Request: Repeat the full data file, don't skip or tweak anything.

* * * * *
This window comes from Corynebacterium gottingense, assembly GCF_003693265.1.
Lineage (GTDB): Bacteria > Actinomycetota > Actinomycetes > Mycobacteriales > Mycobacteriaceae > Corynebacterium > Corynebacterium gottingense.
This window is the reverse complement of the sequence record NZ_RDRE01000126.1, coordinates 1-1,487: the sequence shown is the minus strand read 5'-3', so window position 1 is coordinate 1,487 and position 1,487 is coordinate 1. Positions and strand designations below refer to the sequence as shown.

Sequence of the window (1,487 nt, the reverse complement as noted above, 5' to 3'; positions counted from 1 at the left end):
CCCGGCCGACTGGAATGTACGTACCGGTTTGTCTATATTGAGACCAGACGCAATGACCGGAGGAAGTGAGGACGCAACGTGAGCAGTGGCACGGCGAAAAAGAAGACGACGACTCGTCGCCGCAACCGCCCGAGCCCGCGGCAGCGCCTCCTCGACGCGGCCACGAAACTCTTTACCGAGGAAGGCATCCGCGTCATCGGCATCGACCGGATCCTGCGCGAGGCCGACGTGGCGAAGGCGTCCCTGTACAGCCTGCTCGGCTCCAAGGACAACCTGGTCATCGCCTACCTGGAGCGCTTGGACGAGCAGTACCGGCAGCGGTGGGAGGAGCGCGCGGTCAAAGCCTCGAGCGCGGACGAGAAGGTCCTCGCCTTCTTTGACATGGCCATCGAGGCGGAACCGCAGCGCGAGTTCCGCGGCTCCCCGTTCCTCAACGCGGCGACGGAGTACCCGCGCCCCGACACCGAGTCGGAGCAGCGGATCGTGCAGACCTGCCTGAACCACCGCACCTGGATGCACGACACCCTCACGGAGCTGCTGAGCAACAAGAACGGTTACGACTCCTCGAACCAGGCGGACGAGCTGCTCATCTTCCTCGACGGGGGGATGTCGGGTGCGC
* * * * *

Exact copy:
This window comes from Corynebacterium gottingense, assembly GCF_003693265.1.
Lineage (GTDB): Bacteria > Actinomycetota > Actinomycetes > Mycobacteriales > Mycobacteriaceae > Corynebacterium > Corynebacterium gottingense.
This window is the reverse complement of the sequence record NZ_RDRE01000126.1, coordinates 1-1,487: the sequence shown is the minus strand read 5'-3', so window position 1 is coordinate 1,487 and position 1,487 is coordinate 1. Positions and strand designations below refer to the sequence as shown.

Sequence of the window (1,487 nt, the reverse complement as noted above, 5' to 3'; positions counted from 1 at the left end):
CCCGGCCGACTGGAATGTACGTACCGGTTTGTCTATATTGAGACCAGACGCAATGACCGGAGGAAGTGAGGACGCAACGTGAGCAGTGGCACGGCGAAAAAGAAGACGACGACTCGTCGCCGCAACCGCCCGAGCCCGCGGCAGCGCCTCCTCGACGCGGCCACGAAACTCTTTACCGAGGAAGGCATCCGCGTCATCGGCATCGACCGGATCCTGCGCGAGGCCGACGTGGCGAAGGCGTCCCTGTACAGCCTGCTCGGCTCCAAGGACAACCTGGTCATCGCCTACCTGGAGCGCTTGGACGAGCAGTACCGGCAGCGGTGGGAGGAGCGCGCGGTCAAAGCCTCGAGCGCGGACGAGAAGGTCCTCGCCTTCTTTGACATGGCCATCGAGGCGGAACCGCAGCGCGAGTTCCGCGGCTCCCCGTTCCTCAACGCGGCGACGGAGTACCCGCGCCCCGACACCGAGTCGGAGCAGCGGATCGTGCAGACCTGCCTGAACCACCGCACCTGGATGCACGACACCCTCACGGAGCTGCTGAGCAACAAGAACGGTTACGACTCCTCGAACCAGGCGGACGAGCTGCTCATCTTCCTCGACGGGGGGATGTCGGGTGCGC